The Top Ten Most Abusively Blurbed Authors

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Maybe one day if you are young and cute, they'll call you a Sloane.
Photo: Patrick McMullan

This morning, news came that much-loved light humorist Sloane Crosley is coming out with a follow-up to her bestselling book, I Was Told There'd Be Cake. Crosley is often described as a blend of David Sedaris, Nora Ephron, and Candace Bushnell (which, judging by her Website, is a formula her publicists are trying to get across). Seeing this again today reminded us of something that always stuns us: There are only ten writers that you can be compared to in blurbs or publicity materials. Out of the thousands of great writers in American history, this is all we can come up with? In Sloane's case, we're not even sure it's a compliment! Below, we've compiled the top ten (sometimes entries are paired if they are essentially the same writer) most overused blurb comparisons for new, zeitgeist-y writers:

10. F. Scott Fitzgerald or Edith Wharton: If you write about society, you write about rich drunks, or you write about crumbling marriages and decadence, you're one of these two. If you're a boy, you're Scott; if you're a girl, you're Edith. If you're a girl pretending to be a boy, maybe you get to be George Eliot.

9. Jay McInerney or Bret Easton Ellis: If you're writing about disaffected (frequently drug-using) outsiders who don't express emotion but who are also inevitably destroyed by the world with which they are obsessed, you're one of these. Usually Jay, but if there's gay sex, then Bret.
8. Candace Bushnell: If you are a female writer with a concept so good and sexy that you don't have to worry about execution, you're Candace.
7. David Sedaris: If you are a male writer with witticisms so sharp you don't have to worry about the truth, you're David. (Sometimes girls in this vein are compared to Norah Ephron.)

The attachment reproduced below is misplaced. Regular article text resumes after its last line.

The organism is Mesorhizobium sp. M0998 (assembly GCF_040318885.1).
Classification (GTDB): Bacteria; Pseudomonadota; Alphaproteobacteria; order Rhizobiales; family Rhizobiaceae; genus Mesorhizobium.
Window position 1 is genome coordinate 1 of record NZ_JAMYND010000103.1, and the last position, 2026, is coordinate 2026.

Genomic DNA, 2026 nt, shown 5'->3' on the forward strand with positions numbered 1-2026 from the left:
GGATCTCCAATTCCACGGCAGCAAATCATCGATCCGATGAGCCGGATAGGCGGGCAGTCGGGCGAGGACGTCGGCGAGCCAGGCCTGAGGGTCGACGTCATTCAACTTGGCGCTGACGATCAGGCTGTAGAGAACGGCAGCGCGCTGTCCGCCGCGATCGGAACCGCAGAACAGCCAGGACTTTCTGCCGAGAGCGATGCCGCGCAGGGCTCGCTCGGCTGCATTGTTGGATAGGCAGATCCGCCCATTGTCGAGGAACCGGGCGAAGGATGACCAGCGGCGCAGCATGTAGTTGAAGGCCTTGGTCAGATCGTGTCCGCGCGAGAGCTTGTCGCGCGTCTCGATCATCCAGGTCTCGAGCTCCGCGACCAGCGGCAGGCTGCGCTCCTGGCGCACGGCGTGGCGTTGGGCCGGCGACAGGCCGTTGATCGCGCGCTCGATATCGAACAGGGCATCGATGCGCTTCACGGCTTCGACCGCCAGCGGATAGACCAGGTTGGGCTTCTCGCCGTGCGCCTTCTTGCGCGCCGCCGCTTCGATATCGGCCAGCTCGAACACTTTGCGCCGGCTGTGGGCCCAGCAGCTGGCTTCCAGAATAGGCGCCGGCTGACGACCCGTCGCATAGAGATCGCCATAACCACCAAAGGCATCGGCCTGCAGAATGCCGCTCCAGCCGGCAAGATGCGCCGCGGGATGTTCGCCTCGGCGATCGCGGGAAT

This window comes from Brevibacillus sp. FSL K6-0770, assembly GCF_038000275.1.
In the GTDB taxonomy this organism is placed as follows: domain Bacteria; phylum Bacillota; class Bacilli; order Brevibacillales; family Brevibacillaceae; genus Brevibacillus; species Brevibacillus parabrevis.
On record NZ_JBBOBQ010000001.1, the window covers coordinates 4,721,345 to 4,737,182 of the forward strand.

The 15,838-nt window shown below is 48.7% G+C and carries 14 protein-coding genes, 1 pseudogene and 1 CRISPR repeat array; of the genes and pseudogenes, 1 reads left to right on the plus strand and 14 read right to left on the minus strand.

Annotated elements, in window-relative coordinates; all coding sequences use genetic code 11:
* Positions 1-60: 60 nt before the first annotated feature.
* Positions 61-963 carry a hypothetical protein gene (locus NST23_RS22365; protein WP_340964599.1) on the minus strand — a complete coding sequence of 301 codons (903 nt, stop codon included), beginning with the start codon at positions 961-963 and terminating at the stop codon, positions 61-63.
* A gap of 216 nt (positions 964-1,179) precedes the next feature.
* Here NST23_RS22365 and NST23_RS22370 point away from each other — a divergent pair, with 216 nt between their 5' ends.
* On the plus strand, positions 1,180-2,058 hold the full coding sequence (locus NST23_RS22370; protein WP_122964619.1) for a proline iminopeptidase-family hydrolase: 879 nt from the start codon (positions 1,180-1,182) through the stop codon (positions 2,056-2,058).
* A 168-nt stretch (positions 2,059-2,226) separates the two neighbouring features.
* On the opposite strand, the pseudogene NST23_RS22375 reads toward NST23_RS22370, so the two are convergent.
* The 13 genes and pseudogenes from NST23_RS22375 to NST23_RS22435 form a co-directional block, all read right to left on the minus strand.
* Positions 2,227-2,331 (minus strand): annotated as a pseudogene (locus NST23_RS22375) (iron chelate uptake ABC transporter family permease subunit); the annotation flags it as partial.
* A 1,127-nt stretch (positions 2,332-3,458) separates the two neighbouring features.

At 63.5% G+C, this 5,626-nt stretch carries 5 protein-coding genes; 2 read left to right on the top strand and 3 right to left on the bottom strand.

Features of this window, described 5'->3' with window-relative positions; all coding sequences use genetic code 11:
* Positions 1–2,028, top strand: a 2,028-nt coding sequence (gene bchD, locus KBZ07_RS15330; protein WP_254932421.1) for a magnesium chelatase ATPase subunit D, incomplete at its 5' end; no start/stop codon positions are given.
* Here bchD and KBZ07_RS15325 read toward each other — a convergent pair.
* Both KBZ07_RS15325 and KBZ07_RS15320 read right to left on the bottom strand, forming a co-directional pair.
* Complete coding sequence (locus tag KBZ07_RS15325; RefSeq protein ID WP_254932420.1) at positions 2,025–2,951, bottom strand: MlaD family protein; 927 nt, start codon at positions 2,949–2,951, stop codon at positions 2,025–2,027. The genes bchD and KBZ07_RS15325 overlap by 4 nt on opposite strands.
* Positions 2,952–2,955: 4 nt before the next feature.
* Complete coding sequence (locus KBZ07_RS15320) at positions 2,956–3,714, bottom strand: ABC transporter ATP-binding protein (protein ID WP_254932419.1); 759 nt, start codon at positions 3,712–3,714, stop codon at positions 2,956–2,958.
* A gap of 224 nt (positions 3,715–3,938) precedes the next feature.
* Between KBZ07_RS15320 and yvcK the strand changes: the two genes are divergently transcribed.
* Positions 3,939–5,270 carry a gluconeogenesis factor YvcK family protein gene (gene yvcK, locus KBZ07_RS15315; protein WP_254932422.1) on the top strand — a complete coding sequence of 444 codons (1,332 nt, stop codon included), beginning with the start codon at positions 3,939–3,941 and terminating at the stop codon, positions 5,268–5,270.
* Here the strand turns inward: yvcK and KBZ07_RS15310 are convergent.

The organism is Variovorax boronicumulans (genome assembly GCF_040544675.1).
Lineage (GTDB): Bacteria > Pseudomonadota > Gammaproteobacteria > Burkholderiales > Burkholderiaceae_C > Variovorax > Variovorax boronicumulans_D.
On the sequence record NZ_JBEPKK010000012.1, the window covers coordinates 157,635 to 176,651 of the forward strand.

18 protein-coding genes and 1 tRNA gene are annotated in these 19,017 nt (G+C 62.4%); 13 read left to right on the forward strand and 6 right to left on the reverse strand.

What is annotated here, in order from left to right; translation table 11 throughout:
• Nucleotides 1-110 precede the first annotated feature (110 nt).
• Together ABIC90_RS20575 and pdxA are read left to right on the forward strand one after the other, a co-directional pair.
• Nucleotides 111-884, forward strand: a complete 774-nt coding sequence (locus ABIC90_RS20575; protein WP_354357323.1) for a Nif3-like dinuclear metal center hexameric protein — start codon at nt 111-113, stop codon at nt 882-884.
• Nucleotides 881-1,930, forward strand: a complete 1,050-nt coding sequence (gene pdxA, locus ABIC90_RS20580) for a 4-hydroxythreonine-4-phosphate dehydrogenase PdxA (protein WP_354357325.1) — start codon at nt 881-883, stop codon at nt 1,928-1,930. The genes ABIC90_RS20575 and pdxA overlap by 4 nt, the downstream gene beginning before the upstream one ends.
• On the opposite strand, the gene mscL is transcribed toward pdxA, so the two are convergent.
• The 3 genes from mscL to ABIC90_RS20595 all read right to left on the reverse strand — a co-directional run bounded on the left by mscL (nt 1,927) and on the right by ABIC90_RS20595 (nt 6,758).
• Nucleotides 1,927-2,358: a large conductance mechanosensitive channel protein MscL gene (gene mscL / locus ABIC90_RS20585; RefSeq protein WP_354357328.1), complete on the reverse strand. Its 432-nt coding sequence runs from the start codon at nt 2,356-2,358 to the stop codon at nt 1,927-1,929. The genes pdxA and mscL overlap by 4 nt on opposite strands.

6. Malcolm Gladwell: If you find a fascinating new way to state the obvious, you're a Malcolm.
5. Doris Kearns Goodwin or Robert Caro: If you wrote exhaustively and intelligently about history and famous Americans were there when the history happened, you're a Doris or a Robert.
4. Hunter S. Thompson: If you are a crazy writer who did something adventurous, and your publicist couldn't even get through the book but sensed it would be transgressive, you are a Hunter. If your publicist could get through it, you are more like a Jack Kerouac.
3. Chuck Klosterman: If you write about pop culture, and the peoples of pop culture, and you're not visibly sexy in your jacket photo, you're a Chuck.
2. Dave Eggers: If you wrote something about yourself that started out as a somewhat pedestrian tale of self-discovery, but then become something so much more, you are a Dave. Nobody remembers that last book.
1. Dorothy Parker: The short-story writer and humorist would be spinning in her grave if she knew how many times her name has been used in vain. Particularly to describe writers of novels, a craft she was never really able to master. If you are a gay man, sometimes you'll be called a Noel Coward instead.